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Ethereal Machines secures pre-Series A funding in round led by Blume Ventures

Ethereal Machines secures pre-Series A funding in round led by Blume Ventures
Photo Credit: 123RF.com

Bengaluru-based deep-tech manufacturing startup Ethereal Machines Pvt. Ltd has raised $1 million (Rs 7 crore) in its pre-Series A funding round led by early-stage venture capital firm Blume Ventures, the startup said in a statement.

The funding round also saw participation from Jitendra Gupta, founder of PayU, Samay Kohli and Akash Gupta of Grey Orange Robotics and Debashish Vanikar of Pidilite Industries.

Ethereal Machines said it will use the capital to expand its sales and distribution network both in India and abroad. It will also add more products to its portfolio, build relations with application partners and develop capabilities to optimise the run time of machines and prevent machine breakdowns.

“With Blume, we have found partners who understand how the hardware ecosystem works. We look forward to equipping more machine shop vendors with our machines and boosting their in-house manufacturing capabilities,” says Kaushik Mudda, co-founder, Ethereal Machines.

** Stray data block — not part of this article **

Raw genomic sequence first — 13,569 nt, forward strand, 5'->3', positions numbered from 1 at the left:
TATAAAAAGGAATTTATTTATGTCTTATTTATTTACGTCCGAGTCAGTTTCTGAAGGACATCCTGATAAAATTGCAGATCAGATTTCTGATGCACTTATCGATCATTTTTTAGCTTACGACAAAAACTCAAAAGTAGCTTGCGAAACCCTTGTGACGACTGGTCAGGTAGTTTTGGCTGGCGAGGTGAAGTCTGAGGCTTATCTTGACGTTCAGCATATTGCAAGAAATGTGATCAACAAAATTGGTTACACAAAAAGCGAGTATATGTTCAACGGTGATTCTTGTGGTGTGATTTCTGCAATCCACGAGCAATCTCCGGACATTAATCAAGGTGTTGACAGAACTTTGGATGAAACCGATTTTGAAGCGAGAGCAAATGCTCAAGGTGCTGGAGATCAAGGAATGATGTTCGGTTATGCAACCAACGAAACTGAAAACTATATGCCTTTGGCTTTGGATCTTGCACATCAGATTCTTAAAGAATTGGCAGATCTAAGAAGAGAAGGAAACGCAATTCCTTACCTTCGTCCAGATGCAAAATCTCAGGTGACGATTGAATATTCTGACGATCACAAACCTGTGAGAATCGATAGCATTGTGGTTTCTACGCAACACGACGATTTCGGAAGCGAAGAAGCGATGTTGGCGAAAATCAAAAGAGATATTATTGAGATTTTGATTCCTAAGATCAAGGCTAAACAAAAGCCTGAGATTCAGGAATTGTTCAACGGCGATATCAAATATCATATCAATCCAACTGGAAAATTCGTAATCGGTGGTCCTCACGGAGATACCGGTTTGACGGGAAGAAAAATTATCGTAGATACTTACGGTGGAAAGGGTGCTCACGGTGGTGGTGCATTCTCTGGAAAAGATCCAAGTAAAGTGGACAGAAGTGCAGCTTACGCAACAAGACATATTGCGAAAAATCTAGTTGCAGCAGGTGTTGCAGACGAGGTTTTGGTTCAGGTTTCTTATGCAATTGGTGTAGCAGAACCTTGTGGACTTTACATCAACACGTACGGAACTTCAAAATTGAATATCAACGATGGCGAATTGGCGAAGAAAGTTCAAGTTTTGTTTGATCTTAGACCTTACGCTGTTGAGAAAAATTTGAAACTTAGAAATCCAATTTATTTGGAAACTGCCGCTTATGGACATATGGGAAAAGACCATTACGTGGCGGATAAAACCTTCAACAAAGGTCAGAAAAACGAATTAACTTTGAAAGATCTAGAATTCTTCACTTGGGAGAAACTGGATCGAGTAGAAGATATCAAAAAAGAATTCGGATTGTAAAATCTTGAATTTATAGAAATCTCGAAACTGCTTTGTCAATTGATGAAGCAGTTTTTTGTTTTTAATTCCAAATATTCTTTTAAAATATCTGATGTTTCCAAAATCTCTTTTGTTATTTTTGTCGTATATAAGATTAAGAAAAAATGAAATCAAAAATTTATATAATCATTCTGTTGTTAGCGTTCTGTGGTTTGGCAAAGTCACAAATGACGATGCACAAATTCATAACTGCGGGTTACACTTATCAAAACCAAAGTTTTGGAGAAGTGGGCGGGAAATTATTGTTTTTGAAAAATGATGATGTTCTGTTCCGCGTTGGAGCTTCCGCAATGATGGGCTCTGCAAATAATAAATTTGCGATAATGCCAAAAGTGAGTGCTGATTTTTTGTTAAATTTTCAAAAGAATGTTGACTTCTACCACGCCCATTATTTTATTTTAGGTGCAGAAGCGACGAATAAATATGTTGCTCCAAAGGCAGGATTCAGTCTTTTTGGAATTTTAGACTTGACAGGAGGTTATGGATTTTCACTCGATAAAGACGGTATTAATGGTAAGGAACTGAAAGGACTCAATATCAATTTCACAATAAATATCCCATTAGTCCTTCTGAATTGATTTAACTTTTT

The Bengaluru-based startup was founded by Mudda along with Navin Jain. Ethereal Machines develops 5-axis computerised numerical control, or CNC, machines and also makes 3D printers. Their flagship product, Halo, is a hybrid manufacturing machine that combines the functionalities of subtractive and additive manufacturing.

The startup claims that it produces its machines locally and are priced at roughly a third of its competitors. Ethereal Machines said it caters to several verticals in the manufacturing sector and its clients span the aerospace, tools and die, medical, jewellery, automobile, electronics, education, and prototyping sectors. Its current portfolio includes companies such as Grey Orange Robotics, Unacademy, Servify, Tricog Health and Locus.

Mumbai-based Blume Ventures was founded in 2010 by Karthik Reddy and Sanjay Nath. Some of its most recent investments include software-as-a-service marketplace Skillenza and logistics tech startup Locus.

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